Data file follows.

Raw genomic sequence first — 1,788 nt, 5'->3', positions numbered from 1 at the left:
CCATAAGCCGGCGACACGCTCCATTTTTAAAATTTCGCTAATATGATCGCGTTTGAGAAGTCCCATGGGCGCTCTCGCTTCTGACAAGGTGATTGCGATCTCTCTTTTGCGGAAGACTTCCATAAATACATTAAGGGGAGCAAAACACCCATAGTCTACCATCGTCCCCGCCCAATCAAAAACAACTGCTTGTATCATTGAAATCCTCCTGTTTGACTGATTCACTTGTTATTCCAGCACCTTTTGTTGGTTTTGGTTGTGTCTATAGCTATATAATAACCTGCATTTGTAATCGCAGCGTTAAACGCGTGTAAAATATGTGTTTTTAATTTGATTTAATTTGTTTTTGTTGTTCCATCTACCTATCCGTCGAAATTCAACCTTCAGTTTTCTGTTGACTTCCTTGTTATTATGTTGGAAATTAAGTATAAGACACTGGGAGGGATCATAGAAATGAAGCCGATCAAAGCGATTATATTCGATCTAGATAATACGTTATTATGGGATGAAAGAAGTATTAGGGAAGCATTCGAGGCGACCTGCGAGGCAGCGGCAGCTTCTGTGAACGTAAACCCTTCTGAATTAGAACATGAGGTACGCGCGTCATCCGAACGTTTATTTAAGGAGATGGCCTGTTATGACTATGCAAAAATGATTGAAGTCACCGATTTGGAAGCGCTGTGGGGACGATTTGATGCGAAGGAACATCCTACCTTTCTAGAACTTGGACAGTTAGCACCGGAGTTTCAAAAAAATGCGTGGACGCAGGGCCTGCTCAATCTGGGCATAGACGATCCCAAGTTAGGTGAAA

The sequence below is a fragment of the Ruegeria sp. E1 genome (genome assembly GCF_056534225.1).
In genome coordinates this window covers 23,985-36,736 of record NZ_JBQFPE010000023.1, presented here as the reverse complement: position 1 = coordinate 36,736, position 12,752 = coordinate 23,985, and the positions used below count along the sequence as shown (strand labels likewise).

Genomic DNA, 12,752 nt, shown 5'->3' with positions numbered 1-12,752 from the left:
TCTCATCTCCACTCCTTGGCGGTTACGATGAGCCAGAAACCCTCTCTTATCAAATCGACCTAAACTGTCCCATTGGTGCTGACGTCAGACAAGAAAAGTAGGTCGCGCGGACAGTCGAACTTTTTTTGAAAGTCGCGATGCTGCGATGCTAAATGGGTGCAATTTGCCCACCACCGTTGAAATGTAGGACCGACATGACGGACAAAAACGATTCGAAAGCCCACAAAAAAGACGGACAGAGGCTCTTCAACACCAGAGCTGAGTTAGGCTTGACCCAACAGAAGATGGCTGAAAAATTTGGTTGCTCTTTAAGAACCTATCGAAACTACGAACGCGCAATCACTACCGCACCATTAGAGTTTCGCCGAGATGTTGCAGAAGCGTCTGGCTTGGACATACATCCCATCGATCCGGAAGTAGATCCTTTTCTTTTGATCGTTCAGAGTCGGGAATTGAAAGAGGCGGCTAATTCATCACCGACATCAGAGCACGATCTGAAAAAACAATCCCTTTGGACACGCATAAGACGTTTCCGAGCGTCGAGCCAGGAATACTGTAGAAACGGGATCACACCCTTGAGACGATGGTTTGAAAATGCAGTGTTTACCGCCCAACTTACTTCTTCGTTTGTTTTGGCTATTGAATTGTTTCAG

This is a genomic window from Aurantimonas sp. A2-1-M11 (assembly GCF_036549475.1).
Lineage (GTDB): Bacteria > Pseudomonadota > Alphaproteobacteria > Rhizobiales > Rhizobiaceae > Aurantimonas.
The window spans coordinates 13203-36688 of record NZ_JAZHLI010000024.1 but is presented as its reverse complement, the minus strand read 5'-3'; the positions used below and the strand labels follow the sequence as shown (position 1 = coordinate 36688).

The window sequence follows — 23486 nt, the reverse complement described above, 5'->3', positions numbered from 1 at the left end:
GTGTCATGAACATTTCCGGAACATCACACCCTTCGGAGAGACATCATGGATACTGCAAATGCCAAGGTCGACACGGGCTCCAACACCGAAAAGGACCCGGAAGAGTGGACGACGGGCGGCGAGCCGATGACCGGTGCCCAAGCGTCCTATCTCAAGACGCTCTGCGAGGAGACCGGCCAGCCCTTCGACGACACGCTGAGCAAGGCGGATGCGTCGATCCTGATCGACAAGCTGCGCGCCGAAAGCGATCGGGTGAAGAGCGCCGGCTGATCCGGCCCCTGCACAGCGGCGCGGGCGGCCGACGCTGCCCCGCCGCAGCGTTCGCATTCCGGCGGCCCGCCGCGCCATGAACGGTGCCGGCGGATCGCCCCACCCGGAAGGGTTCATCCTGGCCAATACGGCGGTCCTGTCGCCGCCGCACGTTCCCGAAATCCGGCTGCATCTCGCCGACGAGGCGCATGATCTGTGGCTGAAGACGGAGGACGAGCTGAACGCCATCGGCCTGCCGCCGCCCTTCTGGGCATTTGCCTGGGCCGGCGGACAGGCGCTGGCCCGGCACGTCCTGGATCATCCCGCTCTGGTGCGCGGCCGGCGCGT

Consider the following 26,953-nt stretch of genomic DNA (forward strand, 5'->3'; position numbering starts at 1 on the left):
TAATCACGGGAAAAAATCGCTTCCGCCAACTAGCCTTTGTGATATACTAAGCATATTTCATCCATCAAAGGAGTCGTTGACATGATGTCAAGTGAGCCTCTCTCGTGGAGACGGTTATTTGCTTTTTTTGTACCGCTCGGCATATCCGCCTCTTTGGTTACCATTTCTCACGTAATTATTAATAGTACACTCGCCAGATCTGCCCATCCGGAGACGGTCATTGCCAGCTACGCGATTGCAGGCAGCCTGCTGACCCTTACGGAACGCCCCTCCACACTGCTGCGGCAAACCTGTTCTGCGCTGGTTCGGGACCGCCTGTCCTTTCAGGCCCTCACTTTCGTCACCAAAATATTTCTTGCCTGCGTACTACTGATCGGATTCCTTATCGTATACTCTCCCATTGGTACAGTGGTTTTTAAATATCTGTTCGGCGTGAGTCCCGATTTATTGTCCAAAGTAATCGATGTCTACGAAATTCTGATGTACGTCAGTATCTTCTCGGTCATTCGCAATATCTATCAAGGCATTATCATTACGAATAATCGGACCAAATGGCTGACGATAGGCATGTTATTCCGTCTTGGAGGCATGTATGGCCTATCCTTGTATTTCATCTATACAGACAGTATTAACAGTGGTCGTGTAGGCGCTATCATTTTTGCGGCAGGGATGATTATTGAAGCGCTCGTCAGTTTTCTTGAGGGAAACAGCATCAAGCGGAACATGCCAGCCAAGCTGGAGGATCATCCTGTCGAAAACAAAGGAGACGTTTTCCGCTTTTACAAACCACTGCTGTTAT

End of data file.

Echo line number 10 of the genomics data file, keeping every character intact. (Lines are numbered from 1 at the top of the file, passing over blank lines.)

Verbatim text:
The window sequence follows — 23486 nt, the reverse complement described above, 5'->3', positions numbered from 1 at the left end: